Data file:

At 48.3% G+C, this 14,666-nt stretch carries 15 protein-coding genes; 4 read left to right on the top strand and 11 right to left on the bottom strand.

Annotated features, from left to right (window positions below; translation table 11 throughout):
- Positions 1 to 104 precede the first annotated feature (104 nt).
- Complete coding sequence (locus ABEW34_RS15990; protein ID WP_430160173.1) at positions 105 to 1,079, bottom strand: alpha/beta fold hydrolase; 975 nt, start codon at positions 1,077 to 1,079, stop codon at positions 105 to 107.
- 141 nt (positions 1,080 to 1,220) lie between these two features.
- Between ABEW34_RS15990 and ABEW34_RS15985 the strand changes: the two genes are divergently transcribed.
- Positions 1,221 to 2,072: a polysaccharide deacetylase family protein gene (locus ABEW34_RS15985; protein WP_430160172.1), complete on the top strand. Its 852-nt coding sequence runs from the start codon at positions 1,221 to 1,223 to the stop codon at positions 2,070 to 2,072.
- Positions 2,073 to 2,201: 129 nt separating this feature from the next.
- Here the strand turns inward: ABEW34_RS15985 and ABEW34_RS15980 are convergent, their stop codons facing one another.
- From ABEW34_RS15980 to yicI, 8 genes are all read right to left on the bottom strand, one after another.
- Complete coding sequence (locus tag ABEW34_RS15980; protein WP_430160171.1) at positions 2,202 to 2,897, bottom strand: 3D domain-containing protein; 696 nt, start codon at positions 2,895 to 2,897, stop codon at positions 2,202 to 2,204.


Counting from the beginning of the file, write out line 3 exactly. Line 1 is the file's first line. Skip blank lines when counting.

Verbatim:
- Positions 1 to 104 precede the first annotated feature (104 nt).